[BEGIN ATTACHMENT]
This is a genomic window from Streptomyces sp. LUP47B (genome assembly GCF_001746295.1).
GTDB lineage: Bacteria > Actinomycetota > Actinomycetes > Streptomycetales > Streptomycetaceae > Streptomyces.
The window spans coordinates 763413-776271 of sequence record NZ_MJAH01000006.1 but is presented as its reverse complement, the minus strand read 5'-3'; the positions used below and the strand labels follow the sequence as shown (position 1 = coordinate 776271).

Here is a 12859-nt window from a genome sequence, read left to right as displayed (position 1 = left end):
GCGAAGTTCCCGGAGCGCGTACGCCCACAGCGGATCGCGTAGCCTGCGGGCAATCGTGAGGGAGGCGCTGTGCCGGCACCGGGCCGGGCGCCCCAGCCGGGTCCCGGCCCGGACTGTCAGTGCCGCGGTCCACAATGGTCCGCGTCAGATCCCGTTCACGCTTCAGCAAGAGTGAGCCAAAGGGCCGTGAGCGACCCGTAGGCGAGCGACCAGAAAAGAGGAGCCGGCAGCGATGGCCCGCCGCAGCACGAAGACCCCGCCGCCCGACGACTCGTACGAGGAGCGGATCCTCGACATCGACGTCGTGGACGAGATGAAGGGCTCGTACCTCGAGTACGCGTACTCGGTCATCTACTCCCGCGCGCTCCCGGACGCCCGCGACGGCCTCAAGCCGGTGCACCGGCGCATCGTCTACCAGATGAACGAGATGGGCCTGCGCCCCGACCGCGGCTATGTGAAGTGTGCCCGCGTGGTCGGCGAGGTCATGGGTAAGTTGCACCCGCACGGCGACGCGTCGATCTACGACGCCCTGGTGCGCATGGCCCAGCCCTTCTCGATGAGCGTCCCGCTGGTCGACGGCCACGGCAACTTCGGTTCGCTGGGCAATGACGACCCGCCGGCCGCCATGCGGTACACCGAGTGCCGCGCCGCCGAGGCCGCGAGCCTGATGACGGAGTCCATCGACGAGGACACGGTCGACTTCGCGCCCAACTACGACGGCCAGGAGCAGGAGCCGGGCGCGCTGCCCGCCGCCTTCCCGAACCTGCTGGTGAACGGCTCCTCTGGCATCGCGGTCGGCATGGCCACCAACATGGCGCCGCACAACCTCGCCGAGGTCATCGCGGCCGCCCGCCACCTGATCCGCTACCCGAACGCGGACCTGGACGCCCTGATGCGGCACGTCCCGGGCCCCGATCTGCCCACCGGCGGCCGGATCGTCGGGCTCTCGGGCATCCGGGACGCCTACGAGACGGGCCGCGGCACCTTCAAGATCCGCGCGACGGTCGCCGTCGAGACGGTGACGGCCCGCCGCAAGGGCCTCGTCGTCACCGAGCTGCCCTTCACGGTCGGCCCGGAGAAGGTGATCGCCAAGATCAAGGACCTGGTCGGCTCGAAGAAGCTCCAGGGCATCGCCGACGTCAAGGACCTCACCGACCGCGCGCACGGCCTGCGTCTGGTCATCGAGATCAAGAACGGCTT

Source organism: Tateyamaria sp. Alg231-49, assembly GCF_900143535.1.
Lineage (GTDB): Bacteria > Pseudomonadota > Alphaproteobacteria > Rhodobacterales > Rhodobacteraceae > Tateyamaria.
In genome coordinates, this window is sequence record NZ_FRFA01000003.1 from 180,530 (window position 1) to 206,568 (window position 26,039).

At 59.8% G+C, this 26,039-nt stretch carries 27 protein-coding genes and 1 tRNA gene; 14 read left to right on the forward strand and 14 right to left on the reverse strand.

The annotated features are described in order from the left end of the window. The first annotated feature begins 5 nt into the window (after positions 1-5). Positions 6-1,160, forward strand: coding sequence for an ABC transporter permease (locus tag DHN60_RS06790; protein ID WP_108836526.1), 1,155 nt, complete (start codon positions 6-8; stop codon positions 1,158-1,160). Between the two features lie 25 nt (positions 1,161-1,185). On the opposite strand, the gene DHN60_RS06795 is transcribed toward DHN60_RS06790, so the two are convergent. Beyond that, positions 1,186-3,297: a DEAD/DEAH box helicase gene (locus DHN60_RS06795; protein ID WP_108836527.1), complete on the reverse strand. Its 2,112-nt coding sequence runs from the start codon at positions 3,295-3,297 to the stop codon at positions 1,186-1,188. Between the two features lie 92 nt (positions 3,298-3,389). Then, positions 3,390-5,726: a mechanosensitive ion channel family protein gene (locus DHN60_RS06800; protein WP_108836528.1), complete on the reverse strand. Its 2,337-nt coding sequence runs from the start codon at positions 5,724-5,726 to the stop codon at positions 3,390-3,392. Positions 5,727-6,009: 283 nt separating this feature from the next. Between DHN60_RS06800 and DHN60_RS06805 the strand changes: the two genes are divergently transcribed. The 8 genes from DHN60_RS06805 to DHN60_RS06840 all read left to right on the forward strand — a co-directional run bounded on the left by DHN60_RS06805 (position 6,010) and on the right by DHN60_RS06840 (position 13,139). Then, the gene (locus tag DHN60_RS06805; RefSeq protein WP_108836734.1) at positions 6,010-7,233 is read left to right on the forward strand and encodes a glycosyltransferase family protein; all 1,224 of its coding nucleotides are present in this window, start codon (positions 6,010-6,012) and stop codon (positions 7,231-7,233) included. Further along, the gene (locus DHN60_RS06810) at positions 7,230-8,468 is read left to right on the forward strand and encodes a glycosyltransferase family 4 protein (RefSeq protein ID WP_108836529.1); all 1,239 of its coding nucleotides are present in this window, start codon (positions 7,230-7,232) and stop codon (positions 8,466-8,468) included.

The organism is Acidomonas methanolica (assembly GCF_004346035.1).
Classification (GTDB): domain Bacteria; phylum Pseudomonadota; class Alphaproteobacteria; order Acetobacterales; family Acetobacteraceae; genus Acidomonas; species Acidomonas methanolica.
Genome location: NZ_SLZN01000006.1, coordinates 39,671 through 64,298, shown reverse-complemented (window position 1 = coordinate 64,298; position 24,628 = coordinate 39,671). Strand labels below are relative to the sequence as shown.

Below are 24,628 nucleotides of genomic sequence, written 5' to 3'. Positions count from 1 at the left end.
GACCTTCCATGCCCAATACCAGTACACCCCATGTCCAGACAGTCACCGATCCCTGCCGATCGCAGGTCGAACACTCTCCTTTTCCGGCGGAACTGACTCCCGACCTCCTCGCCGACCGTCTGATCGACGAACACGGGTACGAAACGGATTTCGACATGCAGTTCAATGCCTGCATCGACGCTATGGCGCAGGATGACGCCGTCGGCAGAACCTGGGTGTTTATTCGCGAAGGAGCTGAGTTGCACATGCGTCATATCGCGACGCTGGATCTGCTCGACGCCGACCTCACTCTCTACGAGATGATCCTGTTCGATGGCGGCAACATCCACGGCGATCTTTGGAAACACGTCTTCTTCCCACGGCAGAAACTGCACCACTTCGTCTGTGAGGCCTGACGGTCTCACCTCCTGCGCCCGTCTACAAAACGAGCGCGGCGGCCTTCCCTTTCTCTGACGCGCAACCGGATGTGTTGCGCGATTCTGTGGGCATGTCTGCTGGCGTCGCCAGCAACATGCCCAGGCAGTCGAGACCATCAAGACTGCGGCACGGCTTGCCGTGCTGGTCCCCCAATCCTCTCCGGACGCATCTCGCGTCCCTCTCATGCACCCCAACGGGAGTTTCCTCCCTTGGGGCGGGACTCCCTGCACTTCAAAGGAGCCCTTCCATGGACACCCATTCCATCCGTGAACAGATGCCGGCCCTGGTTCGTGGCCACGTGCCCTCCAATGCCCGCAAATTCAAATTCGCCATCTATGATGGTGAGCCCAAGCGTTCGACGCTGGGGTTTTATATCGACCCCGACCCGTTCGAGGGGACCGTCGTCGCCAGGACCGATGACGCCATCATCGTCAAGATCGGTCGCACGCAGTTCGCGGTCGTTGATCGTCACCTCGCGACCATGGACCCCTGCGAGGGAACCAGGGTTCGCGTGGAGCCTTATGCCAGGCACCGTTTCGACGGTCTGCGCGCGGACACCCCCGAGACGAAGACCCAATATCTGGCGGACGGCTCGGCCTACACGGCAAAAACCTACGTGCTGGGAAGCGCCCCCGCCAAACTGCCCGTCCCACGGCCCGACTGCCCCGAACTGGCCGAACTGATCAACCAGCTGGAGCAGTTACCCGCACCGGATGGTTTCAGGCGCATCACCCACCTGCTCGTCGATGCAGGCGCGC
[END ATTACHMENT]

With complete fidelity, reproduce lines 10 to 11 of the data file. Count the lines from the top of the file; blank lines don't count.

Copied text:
The annotated features are described in order from the left end of the window. The first annotated feature begins 5 nt into the window (after positions 1-5). Positions 6-1,160, forward strand: coding sequence for an ABC transporter permease (locus tag DHN60_RS06790; protein ID WP_108836526.1), 1,155 nt, complete (start codon positions 6-8; stop codon positions 1,158-1,160). Between the two features lie 25 nt (positions 1,161-1,185). On the opposite strand, the gene DHN60_RS06795 is transcribed toward DHN60_RS06790, so the two are convergent. Beyond that, positions 1,186-3,297: a DEAD/DEAH box helicase gene (locus DHN60_RS06795; protein ID WP_108836527.1), complete on the reverse strand. Its 2,112-nt coding sequence runs from the start codon at positions 3,295-3,297 to the stop codon at positions 1,186-1,188. Between the two features lie 92 nt (positions 3,298-3,389). Then, positions 3,390-5,726: a mechanosensitive ion channel family protein gene (locus DHN60_RS06800; protein WP_108836528.1), complete on the reverse strand. Its 2,337-nt coding sequence runs from the start codon at positions 5,724-5,726 to the stop codon at positions 3,390-3,392. Positions 5,727-6,009: 283 nt separating this feature from the next. Between DHN60_RS06800 and DHN60_RS06805 the strand changes: the two genes are divergently transcribed. The 8 genes from DHN60_RS06805 to DHN60_RS06840 all read left to right on the forward strand — a co-directional run bounded on the left by DHN60_RS06805 (position 6,010) and on the right by DHN60_RS06840 (position 13,139). Then, the gene (locus tag DHN60_RS06805; RefSeq protein WP_108836734.1) at positions 6,010-7,233 is read left to right on the forward strand and encodes a glycosyltransferase family protein; all 1,224 of its coding nucleotides are present in this window, start codon (positions 6,010-6,012) and stop codon (positions 7,231-7,233) included. Further along, the gene (locus DHN60_RS06810) at positions 7,230-8,468 is read left to right on the forward strand and encodes a glycosyltransferase family 4 protein (RefSeq protein ID WP_108836529.1); all 1,239 of its coding nucleotides are present in this window, start codon (positions 7,230-7,232) and stop codon (positions 8,466-8,468) included.

The organism is Acidomonas methanolica (assembly GCF_004346035.1).